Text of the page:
SINCE crude oil was discovered in Nigeria, the nation economy has taken a mono-cultural dimension with total reliance on oil revenue. Prior to this period, being a country with vast agro-ecology and agricultural resources which enable efficient growth of various crops and animals, Nigeria’s economy flourished through Agriculture; Nigeria was a major exporter of cash crops such as cocoa, rubber, palm kernel among others and agricultural revenue was invested in salient infrastructural projects which are still in good shape for public use today. Agriculture was the backbone of Nigeria’s economic development, and it created wealth and jobs for the growing population. The import of agriculture in a state economy cannot be overemphasized; research has proven that it is difficult for any nation to attain a meaningful level of economic progress without developing her agricultural sector.
The scenario that followed the dependence on oil revenue in Nigeria has culminated into low infrastructural growth, corruption e.t.c. Despite bogus revenue generated from crude oil, the development in Nigeria doesn’t correlate with the high revenue generated from oil over the years. A large percentage of the population are still living in poverty in this oil era compared to the successes recorded in infrastructural growth, social welfare, job creation, healthcare and education in the pre-crude oil era in Nigeria. The current downtime hitting the global oil market has severe effect on economies of many countries in the world, Nigeria not excluded, the main focus of every government is to improve life for the people, both individually and as a whole, thus, we need to tackle wide-ranging measures to facilitate and speed up economic growth in Nigeria.
In recent years, oil producing nations under the platform of Organization of the Petroleum Exporting Countries (OPEC) have experienced significant fall in oil prices at the global oil market. The statistics below was drawn from OPEC’s global oil benchmark price history.
Year Currency Global Price
2005 US Dollar 50.59
2006 US Dollar 61
2007 US Dollar 69.04
2008 US Dollar 94.1
2009 US Dollar 60.86
2010 US Dollar 77.38
2011 US Dollar 107.46
2012 US Dollar 109.45
2013 US Dollar 105.87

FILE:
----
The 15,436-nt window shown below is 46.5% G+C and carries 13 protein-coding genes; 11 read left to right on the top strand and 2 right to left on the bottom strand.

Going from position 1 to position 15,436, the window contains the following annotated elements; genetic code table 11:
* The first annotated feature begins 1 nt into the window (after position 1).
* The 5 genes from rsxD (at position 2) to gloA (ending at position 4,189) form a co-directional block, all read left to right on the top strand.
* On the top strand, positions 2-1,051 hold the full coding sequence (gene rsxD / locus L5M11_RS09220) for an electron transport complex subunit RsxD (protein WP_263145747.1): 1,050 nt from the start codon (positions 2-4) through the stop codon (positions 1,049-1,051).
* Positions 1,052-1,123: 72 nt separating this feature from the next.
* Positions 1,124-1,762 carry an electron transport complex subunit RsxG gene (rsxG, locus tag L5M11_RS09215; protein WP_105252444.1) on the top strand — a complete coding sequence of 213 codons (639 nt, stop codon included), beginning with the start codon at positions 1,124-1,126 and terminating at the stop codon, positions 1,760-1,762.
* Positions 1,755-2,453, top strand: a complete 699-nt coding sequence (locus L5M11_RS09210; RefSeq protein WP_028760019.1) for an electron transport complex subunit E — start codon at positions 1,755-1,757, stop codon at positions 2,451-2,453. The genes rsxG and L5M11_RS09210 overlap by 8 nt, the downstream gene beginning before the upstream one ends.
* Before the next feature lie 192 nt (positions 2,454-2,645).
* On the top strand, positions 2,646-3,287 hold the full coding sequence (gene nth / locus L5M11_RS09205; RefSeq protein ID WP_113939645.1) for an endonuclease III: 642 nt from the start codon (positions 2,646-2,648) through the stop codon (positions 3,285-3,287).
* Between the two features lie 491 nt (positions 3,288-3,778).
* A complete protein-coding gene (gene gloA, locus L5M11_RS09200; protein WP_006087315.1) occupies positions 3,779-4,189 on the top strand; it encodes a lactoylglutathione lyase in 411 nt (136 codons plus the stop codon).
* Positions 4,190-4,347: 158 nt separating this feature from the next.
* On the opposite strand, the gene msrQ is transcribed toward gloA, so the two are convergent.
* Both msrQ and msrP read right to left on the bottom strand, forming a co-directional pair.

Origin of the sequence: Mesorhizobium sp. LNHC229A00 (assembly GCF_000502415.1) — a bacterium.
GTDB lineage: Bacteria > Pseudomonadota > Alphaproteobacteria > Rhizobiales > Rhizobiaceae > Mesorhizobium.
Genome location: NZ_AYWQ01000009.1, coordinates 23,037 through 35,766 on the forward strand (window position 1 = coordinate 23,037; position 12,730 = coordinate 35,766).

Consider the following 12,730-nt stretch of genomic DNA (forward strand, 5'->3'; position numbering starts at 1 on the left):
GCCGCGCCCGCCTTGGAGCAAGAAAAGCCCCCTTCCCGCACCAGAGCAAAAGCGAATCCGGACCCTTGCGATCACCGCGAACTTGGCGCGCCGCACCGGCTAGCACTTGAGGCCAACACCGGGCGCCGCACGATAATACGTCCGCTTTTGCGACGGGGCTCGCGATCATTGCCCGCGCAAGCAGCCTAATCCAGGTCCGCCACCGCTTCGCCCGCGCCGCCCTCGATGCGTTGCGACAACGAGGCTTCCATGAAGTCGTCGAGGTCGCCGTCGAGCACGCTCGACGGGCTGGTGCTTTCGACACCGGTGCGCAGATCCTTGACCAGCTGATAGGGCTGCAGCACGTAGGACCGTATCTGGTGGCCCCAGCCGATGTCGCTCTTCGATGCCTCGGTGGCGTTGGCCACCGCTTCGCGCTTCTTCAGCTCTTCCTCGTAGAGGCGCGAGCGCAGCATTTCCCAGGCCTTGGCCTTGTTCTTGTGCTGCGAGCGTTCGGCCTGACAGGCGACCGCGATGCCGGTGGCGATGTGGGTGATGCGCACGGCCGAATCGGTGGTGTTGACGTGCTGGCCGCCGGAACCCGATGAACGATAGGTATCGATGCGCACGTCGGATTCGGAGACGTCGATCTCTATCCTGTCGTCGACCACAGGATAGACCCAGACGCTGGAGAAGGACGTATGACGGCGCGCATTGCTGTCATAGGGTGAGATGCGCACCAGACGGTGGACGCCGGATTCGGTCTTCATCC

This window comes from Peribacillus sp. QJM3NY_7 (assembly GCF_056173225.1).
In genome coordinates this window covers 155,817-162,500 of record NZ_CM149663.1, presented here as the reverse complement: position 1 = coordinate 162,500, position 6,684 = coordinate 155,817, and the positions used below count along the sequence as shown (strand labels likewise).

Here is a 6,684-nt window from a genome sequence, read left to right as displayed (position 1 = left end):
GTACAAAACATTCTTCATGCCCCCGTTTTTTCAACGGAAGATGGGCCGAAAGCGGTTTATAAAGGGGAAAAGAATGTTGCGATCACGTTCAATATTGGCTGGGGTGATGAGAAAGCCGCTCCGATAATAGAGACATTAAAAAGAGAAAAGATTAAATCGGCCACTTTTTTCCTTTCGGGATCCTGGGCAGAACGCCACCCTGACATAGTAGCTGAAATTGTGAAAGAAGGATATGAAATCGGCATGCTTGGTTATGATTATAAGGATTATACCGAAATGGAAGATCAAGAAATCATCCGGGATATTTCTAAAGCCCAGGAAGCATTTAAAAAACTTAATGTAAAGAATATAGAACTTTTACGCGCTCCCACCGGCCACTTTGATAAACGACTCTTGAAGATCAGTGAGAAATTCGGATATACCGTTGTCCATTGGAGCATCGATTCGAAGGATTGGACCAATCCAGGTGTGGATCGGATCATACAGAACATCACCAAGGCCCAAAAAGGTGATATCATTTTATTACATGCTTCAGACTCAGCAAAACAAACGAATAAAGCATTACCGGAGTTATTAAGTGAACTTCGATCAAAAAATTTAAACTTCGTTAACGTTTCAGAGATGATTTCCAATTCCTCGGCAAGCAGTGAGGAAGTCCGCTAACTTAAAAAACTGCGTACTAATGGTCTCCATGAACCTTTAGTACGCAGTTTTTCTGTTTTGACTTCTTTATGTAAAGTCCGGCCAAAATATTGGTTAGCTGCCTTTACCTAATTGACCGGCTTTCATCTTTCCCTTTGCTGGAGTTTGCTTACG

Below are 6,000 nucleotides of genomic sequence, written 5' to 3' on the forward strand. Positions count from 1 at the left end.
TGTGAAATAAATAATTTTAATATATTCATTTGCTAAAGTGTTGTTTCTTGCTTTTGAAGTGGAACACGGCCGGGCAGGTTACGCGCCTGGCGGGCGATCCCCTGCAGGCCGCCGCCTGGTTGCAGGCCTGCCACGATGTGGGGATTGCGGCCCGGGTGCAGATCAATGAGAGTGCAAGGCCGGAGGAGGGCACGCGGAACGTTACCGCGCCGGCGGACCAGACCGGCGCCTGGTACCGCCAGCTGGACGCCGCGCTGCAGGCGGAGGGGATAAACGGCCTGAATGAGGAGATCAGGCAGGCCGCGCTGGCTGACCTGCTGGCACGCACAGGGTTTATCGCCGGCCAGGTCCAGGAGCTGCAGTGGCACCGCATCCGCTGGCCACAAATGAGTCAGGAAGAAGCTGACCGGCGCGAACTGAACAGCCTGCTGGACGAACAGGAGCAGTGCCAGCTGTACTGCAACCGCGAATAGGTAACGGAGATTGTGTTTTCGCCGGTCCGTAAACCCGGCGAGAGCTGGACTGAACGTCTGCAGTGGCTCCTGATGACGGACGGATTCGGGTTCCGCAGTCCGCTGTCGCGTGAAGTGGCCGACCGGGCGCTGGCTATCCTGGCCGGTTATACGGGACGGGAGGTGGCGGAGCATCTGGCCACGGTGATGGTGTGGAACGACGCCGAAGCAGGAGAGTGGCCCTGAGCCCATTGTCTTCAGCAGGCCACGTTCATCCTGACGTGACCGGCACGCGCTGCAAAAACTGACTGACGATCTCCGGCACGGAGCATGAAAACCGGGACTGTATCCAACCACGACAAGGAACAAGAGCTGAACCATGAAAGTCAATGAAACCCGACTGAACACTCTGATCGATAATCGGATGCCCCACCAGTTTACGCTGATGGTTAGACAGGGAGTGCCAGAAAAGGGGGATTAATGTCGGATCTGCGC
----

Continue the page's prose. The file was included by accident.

2014 US Dollar 96.29
2015 US Dollar 52
Nigeria been the case study, below are the Oil Benchmark prices in the last 5 years:
Year Currency Global Price
2015 US Dollar 52
(approved by the Nigerian National Assembly for the 2015 budget)
2014 US Dollar 77.50
(Approved by the Nigerian National Assembly for the 2014 budget)
2013 US Dollar 75
(Approved by the Nigerian National Assembly for the 2013 budget)
2012 US Dollar 70
(Disclosed by the Nigerian Budget office in Abuja on 23rd of February, 2012)
2011 US Dollar 70
(Approved by the Nigerian National Assembly for the 2011 budget)
In view of the 2016 fiscal year, the Federal Government has proposed a benchmark price of $38 per barrel for the Nigerian oil. However, international financial organizations such as International Monetary Fund, and other financial experts have warned that the $38 dollar per barrel is not feasible for Nigeria, thus, they projected a $20 per barrel or less oil benchmark price. The fall in the oil price has positioned itself as a major challenge to the Nigerian economy, since oil accounts for larger percentage of the nation’s revenue; economic experts have suggested economic diversification as an antidote to the revenue crash in the oil market; therefore, Nigeria must look beyond oil. Economists, researchers and political analyst have suggested strongly that Nigeria should diversify to agriculture.
Agriculture isn’t new to the Nigerian economy, during total dependence on Agriculture; the sector has offered vast opportunities and employed over seventy percent (70%) of the Nigerian labour force. More also, the sector has provided food requirements for the country and raw materials for local industries, as well revenue from exportation of cash crops. Agriculture can not only be a major source of revenue for Nigeria’s economy, it is also the bedrock of Africa’s economy as a continent. The sector accounts for about 20% of Africa’s GDP, 60% of its labor force and 20% of the total merchandise exports. Agriculture is the main source of income for 90% of rural population in Africa. Agriculture represents a great part of the Africa’s share in world trade. On the list of 20 top agricultural and food commodity importers in 2004, 60% are from Sub-Saharan Africa. African countries represent also 50% of top 20 countries, in terms of the share of total agriculture/ total exported merchandise in the world.
Before oil, Nigeria’s economy was sustained with agriculture, today; it can still be sustained by the agricultural sector. Investment in agriculture generates high multiple effect with high economic and returns. The Nigerian government today has the rare opportunity to reignite agro-based economy in Nigeria, if the nation’s agricultural sector is vibrant, the current crisis in the oil market will not affect the nation’s economic sustainability.

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Olawale Rotimi is a public affairs analyst

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